Creamy Asparagus Risotto: quick to make, really satisfying and actually healthy, when not drenched in butter and cheese.
Unfortunately there is a drawback to risottos: basically, you’re not allowed to get it right unless you have an Italian grandma, and this is why I expect someone commenting that this version is an insult to all Italians every couple of hours.
But I’m prepared. I did my tests and the necessary research to make this asparagus risotto not only tasty, but also to stand up to the criticism of Italian know-it-alls.
How to make the perfect (asparagus) risotto
Alright, here are the key questions that apparently make or break a risotto.
To fry or not to fry the rice?
In many recipes it is emphasized that the risotto rice should be fried for about two minutes. Kenji Lopez from The Food Lab made the test.
His findings: the longer you fry the rice the nuttier its taste gets. But also: the longer you fry it the more the rice loses its creaminess.
So we have a trade-off here: nutty flavour vs creamy texture. I’d say it’s on you to whichever you like better. Treat yourself 😉
To ladle or not to ladle the broth one bit at a time?
Many Italians will recall that their grandmothers used to add broth to the rice one ladle at a time, waiting until it was absorbed before adding the next ladle.
Apparently there is a theory behind it: Danielle Walsh from bon appetit believes by slowly adding broth, you allow the rice to bump up against each other, which creates that creaminess.
On the other hand, in his test Kenji Lopez didn’t notice a difference when all the broth was dumped in right away.
The only drawback: you might add too much broth and make the risotto mushy. Personally, for laziness reasons I’m on Lopez’ side.
To throw or not to throw in the veggies?
Some folks advise against adding veggies to the risotto while it’s cooking in the pan, like Danielle Walsh from bon appetit. Their reasoning is the veggies will get mushy. And that is bad, agreed.
But why not throw in the veggies according to their cooking times? For example, the asparagus goes in 5 minutes before the rice is ready.
Gennaro Contaldo, obviously an Italian chef, does the same (see the video below). So, I see no problem there.
By the way: it’s fun to watch the entire video on how he makes risotto. Italian passion right there.
Cool, now you know the most important pitfalls of risotto. I’m sure you’ll get a good result right away. As with many great dishes, you’ll also improve every time you make it 🙂
Creamy Asparagus Risotto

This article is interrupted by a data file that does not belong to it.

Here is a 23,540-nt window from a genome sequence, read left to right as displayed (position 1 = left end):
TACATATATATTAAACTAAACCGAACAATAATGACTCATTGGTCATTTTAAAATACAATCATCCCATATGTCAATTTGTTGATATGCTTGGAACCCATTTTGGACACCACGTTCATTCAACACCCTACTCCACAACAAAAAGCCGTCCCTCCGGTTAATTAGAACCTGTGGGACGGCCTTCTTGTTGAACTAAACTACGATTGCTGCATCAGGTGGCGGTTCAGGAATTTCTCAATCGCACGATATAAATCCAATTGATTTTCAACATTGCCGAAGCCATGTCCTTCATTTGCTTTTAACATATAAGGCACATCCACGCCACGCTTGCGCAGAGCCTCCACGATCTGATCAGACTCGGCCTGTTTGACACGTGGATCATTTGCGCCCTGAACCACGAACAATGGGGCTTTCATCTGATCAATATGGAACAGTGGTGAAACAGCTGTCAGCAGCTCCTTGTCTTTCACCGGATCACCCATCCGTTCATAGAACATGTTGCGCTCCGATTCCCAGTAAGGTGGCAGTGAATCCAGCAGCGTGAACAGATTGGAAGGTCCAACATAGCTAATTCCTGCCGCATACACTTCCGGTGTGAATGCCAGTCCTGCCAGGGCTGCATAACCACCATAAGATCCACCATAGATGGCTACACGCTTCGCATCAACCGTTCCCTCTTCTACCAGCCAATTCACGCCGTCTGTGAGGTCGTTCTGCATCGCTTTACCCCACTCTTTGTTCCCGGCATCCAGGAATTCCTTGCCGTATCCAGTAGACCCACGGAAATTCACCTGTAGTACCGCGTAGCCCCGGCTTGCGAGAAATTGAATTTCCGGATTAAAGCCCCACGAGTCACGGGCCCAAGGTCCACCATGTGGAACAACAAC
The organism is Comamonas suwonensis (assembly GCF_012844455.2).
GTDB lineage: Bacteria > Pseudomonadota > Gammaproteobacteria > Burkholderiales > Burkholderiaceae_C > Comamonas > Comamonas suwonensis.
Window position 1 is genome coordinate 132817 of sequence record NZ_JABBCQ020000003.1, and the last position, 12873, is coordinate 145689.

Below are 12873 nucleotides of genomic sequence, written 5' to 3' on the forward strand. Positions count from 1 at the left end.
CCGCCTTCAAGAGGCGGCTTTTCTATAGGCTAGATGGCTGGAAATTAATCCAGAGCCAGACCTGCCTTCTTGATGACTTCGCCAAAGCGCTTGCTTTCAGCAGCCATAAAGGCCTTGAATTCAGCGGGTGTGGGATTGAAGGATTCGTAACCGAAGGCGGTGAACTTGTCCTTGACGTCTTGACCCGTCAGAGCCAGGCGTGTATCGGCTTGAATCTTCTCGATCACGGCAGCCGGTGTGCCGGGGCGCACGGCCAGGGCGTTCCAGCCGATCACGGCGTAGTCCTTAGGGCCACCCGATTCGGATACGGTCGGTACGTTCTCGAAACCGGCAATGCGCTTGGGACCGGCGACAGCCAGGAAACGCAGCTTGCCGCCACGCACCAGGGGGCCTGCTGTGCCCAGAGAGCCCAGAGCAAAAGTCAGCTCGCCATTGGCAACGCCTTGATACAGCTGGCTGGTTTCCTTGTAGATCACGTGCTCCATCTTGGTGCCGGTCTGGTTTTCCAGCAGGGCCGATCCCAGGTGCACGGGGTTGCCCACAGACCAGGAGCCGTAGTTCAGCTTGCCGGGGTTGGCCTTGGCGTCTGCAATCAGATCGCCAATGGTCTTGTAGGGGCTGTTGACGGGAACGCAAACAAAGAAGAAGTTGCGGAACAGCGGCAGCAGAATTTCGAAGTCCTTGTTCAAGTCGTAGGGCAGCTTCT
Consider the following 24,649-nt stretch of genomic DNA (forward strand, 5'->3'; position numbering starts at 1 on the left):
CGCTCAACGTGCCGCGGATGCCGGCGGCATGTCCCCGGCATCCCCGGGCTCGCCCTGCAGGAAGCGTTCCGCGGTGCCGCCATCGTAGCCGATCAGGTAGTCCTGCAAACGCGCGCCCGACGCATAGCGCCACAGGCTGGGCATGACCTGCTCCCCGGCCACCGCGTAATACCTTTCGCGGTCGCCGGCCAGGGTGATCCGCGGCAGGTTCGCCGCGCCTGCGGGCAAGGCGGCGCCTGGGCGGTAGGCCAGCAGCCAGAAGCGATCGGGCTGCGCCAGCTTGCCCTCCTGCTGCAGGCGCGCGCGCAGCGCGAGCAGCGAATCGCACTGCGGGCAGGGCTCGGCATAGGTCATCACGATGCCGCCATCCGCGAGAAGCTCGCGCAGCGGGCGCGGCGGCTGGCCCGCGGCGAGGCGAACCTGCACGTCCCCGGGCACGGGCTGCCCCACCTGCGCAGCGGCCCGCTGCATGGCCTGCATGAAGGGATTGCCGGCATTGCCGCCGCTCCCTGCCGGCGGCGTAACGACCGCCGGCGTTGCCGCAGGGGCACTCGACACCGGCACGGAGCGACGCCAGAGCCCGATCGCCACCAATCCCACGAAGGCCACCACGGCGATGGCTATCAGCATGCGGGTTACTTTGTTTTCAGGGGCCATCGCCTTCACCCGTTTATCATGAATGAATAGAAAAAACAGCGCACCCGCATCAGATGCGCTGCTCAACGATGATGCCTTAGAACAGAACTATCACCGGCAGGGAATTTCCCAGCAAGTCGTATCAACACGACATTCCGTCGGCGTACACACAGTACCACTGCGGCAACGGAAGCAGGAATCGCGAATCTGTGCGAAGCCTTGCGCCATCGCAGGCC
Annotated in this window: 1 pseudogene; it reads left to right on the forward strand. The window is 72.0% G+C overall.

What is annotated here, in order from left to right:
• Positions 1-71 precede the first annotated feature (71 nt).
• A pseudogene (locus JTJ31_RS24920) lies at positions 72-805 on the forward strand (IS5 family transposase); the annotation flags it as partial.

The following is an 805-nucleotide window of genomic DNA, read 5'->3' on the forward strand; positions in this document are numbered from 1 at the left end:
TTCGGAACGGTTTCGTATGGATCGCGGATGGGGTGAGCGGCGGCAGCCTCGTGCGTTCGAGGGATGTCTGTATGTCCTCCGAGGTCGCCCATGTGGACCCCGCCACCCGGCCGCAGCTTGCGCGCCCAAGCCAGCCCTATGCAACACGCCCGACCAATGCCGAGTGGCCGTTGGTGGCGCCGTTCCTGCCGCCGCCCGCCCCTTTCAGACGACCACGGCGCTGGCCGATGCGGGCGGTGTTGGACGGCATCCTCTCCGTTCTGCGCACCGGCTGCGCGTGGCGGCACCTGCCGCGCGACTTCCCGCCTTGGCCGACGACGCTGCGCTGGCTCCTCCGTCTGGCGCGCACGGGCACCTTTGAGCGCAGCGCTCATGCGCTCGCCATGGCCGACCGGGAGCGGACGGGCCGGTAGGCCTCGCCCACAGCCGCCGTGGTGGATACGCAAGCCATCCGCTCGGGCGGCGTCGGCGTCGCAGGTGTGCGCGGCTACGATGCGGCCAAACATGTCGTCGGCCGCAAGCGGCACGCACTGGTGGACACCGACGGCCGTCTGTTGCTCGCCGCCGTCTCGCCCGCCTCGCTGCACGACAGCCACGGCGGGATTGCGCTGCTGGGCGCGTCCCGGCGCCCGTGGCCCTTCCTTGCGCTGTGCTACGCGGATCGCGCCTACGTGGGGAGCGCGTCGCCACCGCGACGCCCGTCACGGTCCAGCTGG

- ½ cup risotto rice (Carnaroli gives the best results but Arborio is easier to find)
- 1 handful asparagus
- 1 tbsp butter (or double the amount olive oil)
- 1 small onion
- 1 cup peas (fresh, canned or frozen are fine)
- 3 cups vegetable broth
- ½ cup hard cheese, grated (and make sure it’s with vegetarian rennet of course!)
Optional - if you have them to hand, great - throw them in!
- 1 small handful mint leaves, fresh (dried or frozen work too!)
- 1 small handful basil, fresh (again, dried or frozen work too!)
- 1 small handful parsely (again, any form will do)
- 1/2 cup white wine
Chop the asparagus into small pieces.
Finely dice an onion.
Let the butter/oil melt in the pan and add the onion and cook until it’s translucent.
Add the rice and toast for a minute or two. (optional: fry the rice in 1/2 cup white wine until the wine has evaporated)
Then add 500ml of the stock and stir.
Leave on a low simmer for 15 minutes (better stay nearby so you can give it an occasional stir)
Add in the asparagus and peas, stir and leave for 5 more minutes.
You probably need to add some more liquid (it will depend on the heat applied).
Now, check the rice. It may need a few more minutes to finish cooking.
Once the rice is soft it’s time to give it the finishing touch - if needed add a little water (add in small amounts, you don’t wanna overdo it!) and a little grated cheese to get the creaminess right.
Remember: it needs to flow like lava.
Note: Thanks for the recipe, Claire! (Visit her blog over here)
IF YOU LIKED THIS RECIPE: Then you need to check out this more oriental style rice dish known as Pea Pulao. Also, if you haven’t yet then make sure you try this African Peanut Soup! We were surprised by the amount of great feedback we got back on that one, and we love it too!
Please note the nutritional information does not include 'optional' ingredients.
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